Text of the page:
Key Scripture: Psalms of Lament: Psalm 10, 12, 38, 83
The Psalms are the most quoted Old Testament Scriptures found in the New Testament and were written in five Forms which include Praise (Hymns), Lament, Thanksgiving, Historical, and Wisdom.
Most notably, the psalmists would use language in the form of poetry and song as they warned against concealing sin and taught to let the Israelites' voices be heard. They encouraged the reader to be transparent and vulnerable before God.
The largest category of Psalms (one-third of them) were written in the form of lament. A lament is "a passionate expression of grief or sorrow that is a declaration before God on the occasion of a distressful situation." In times of crisis, the writers of Psalms rightly knew to cry out to God with confidence and praise as they made their requests to Him.
Thus, we should imitate their format as we worship today. All of the Psalms, and especially the Laments, were written and designed not for us to read through but for us to passionately proclaim before God and others as a form of authentic and acceptable worship. In church gatherings and homes today, the Psalms are still read aloud, prayed through, and sung by new and seasoned Christians.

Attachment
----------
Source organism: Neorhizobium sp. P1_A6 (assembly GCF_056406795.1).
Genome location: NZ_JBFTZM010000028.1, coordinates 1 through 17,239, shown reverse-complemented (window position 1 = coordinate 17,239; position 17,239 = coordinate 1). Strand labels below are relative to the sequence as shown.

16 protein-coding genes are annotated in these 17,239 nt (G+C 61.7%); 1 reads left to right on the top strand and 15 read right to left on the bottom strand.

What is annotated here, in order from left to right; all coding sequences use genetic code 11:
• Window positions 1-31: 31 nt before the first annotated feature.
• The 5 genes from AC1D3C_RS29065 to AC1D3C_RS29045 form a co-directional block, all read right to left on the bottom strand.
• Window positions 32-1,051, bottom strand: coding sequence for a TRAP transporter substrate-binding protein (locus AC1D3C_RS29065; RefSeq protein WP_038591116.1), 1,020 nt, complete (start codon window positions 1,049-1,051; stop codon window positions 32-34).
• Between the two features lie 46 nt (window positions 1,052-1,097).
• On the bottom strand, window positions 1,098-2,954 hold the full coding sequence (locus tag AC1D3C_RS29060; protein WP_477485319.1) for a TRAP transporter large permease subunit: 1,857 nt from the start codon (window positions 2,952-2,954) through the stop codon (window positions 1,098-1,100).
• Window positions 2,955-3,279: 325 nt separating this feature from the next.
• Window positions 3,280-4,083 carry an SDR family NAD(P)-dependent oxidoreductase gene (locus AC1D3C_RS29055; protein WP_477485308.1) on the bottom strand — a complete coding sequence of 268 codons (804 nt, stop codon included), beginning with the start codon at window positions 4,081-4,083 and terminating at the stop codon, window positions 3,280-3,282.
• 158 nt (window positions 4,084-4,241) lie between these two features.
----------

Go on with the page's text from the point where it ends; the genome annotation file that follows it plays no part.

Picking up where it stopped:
Psalms are primarily used as a means of worship, and you should desire to read and pray them back to God. Devote yourself to reading a Psalm each day aloud and with your family (when applicable), and use the pattern of the Psalm as a format to pray back to God in your own words.
Questions to Consider:
Do you daily lament over sin or trials and surrender your situations to God as the psalmists have taught? Would you commit to reading a Psalm each day to encourage an authentic pattern of worship in your own life?
Father, would You help me understand more of what it means to say "It is well with my soul?" I am broken and lament over my sin. I surrender to You and look for Your guidance to restore me back to a right relationship with You and others.
Meditate on Psalm 19:14, Psalm 38:4, and Psalm 83:16